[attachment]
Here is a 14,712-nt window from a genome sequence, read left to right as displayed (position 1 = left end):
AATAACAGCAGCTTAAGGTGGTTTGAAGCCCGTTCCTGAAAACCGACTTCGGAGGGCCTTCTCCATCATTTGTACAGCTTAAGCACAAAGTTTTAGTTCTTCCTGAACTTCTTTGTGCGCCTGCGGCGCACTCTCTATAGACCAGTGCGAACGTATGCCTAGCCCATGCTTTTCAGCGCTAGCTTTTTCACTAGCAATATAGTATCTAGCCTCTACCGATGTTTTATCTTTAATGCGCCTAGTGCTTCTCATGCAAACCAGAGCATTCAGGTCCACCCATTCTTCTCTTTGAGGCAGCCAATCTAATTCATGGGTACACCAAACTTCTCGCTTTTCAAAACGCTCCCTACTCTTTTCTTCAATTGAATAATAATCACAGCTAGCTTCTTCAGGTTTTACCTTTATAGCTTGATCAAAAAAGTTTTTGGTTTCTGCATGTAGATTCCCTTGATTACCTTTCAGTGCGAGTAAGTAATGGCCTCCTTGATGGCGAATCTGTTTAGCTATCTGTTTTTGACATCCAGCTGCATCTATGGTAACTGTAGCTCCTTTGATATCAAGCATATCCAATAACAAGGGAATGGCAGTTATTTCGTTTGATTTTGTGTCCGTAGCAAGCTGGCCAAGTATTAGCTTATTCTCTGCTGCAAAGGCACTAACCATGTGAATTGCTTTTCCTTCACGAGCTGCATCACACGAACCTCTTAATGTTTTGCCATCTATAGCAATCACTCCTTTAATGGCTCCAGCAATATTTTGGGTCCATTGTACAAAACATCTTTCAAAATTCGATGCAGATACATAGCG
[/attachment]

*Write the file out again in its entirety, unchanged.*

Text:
Here is a 14,712-nt window from a genome sequence, read left to right as displayed (position 1 = left end):
AATAACAGCAGCTTAAGGTGGTTTGAAGCCCGTTCCTGAAAACCGACTTCGGAGGGCCTTCTCCATCATTTGTACAGCTTAAGCACAAAGTTTTAGTTCTTCCTGAACTTCTTTGTGCGCCTGCGGCGCACTCTCTATAGACCAGTGCGAACGTATGCCTAGCCCATGCTTTTCAGCGCTAGCTTTTTCACTAGCAATATAGTATCTAGCCTCTACCGATGTTTTATCTTTAATGCGCCTAGTGCTTCTCATGCAAACCAGAGCATTCAGGTCCACCCATTCTTCTCTTTGAGGCAGCCAATCTAATTCATGGGTACACCAAACTTCTCGCTTTTCAAAACGCTCCCTACTCTTTTCTTCAATTGAATAATAATCACAGCTAGCTTCTTCAGGTTTTACCTTTATAGCTTGATCAAAAAAGTTTTTGGTTTCTGCATGTAGATTCCCTTGATTACCTTTCAGTGCGAGTAAGTAATGGCCTCCTTGATGGCGAATCTGTTTAGCTATCTGTTTTTGACATCCAGCTGCATCTATGGTAACTGTAGCTCCTTTGATATCAAGCATATCCAATAACAAGGGAATGGCAGTTATTTCGTTTGATTTTGTGTCCGTAGCAAGCTGGCCAAGTATTAGCTTATTCTCTGCTGCAAAGGCACTAACCATGTGAATTGCTTTTCCTTCACGAGCTGCATCACACGAACCTCTTAATGTTTTGCCATCTATAGCAATCACTCCTTTAATGGCTCCAGCAATATTTTGGGTCCATTGTACAAAACATCTTTCAAAATTCGATGCAGATACATAGCG